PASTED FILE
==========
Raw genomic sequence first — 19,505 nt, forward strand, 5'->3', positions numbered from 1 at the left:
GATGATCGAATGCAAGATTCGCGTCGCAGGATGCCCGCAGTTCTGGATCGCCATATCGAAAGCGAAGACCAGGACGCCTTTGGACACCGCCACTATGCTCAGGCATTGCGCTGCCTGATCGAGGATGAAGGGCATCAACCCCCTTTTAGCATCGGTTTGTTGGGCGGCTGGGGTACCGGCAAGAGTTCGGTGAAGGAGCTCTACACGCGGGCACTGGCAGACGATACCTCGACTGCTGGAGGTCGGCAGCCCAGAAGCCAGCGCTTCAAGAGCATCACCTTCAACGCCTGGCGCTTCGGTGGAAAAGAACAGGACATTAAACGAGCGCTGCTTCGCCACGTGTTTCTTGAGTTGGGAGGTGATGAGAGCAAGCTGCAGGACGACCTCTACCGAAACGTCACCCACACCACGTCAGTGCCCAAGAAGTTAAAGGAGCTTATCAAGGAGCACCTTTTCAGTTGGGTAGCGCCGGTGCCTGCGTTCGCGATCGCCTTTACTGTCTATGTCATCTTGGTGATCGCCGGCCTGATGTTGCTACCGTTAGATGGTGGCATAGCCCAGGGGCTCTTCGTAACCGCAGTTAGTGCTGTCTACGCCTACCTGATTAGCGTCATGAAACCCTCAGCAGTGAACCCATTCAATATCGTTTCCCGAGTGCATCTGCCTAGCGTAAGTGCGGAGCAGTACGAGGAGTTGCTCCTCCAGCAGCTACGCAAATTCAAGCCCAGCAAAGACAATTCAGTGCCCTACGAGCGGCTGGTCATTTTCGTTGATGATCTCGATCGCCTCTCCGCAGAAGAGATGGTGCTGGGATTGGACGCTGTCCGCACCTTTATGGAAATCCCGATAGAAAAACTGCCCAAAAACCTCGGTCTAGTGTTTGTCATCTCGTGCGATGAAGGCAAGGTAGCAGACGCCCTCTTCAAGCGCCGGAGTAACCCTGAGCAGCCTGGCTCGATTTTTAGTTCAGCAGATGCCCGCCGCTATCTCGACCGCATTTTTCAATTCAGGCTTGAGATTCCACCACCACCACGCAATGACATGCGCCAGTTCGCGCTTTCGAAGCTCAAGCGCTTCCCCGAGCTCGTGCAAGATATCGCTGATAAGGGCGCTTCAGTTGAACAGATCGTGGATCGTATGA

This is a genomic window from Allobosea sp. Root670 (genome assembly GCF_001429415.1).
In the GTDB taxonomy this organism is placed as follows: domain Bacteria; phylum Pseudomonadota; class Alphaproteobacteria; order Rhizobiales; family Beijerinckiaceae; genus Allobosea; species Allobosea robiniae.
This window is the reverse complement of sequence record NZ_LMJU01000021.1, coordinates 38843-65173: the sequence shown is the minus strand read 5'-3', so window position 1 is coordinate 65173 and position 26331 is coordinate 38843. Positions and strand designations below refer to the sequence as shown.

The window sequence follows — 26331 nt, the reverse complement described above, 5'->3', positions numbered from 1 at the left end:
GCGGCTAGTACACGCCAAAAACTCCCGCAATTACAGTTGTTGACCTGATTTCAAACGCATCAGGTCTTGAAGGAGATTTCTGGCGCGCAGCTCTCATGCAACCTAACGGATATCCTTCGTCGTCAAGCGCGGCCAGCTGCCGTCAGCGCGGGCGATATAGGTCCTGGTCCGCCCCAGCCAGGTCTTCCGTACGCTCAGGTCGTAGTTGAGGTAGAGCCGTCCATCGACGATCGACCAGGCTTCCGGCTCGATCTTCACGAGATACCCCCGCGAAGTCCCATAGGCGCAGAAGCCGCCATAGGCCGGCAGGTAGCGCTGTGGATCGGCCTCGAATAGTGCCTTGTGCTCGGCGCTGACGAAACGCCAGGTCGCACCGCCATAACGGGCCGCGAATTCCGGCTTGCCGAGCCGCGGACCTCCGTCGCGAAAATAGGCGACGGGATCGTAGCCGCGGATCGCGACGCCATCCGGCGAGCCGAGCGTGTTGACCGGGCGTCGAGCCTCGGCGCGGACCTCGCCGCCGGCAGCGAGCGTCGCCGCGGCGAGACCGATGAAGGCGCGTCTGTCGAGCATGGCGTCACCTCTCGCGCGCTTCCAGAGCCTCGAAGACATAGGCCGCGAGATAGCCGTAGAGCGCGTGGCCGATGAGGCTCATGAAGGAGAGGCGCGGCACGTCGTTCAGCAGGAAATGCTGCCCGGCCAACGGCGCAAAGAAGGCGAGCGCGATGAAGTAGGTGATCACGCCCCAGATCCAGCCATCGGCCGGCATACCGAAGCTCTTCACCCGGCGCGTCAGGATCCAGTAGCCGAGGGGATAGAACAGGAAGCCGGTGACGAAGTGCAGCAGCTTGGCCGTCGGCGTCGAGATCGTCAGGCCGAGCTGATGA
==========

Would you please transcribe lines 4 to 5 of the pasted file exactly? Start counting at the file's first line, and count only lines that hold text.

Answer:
In the GTDB taxonomy this organism is placed as follows: domain Bacteria; phylum Pseudomonadota; class Alphaproteobacteria; order Rhizobiales; family Beijerinckiaceae; genus Allobosea; species Allobosea robiniae.
This window is the reverse complement of sequence record NZ_LMJU01000021.1, coordinates 38843-65173: the sequence shown is the minus strand read 5'-3', so window position 1 is coordinate 65173 and position 26331 is coordinate 38843. Positions and strand designations below refer to the sequence as shown.